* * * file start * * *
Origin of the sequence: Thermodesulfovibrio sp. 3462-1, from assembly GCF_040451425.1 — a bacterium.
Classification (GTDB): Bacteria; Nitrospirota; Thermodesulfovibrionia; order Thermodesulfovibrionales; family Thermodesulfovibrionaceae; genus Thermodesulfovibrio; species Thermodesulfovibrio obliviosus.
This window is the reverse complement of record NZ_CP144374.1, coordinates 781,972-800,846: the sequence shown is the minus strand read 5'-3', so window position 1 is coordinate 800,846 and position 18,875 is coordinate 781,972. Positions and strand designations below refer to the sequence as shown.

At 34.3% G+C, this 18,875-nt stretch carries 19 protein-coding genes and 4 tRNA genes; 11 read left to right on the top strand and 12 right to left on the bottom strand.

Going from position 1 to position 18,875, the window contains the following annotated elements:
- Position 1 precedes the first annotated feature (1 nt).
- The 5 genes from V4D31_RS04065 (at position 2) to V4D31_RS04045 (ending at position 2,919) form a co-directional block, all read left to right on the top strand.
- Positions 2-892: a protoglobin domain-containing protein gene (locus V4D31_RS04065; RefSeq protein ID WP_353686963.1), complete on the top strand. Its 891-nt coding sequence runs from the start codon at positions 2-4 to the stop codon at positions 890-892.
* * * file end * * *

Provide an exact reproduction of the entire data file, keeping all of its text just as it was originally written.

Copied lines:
Origin of the sequence: Thermodesulfovibrio sp. 3462-1, from assembly GCF_040451425.1 — a bacterium.
Classification (GTDB): Bacteria; Nitrospirota; Thermodesulfovibrionia; order Thermodesulfovibrionales; family Thermodesulfovibrionaceae; genus Thermodesulfovibrio; species Thermodesulfovibrio obliviosus.
This window is the reverse complement of record NZ_CP144374.1, coordinates 781,972-800,846: the sequence shown is the minus strand read 5'-3', so window position 1 is coordinate 800,846 and position 18,875 is coordinate 781,972. Positions and strand designations below refer to the sequence as shown.

At 34.3% G+C, this 18,875-nt stretch carries 19 protein-coding genes and 4 tRNA genes; 11 read left to right on the top strand and 12 right to left on the bottom strand.

Going from position 1 to position 18,875, the window contains the following annotated elements:
- Position 1 precedes the first annotated feature (1 nt).
- The 5 genes from V4D31_RS04065 (at position 2) to V4D31_RS04045 (ending at position 2,919) form a co-directional block, all read left to right on the top strand.
- Positions 2-892: a protoglobin domain-containing protein gene (locus V4D31_RS04065; RefSeq protein ID WP_353686963.1), complete on the top strand. Its 891-nt coding sequence runs from the start codon at positions 2-4 to the stop codon at positions 890-892.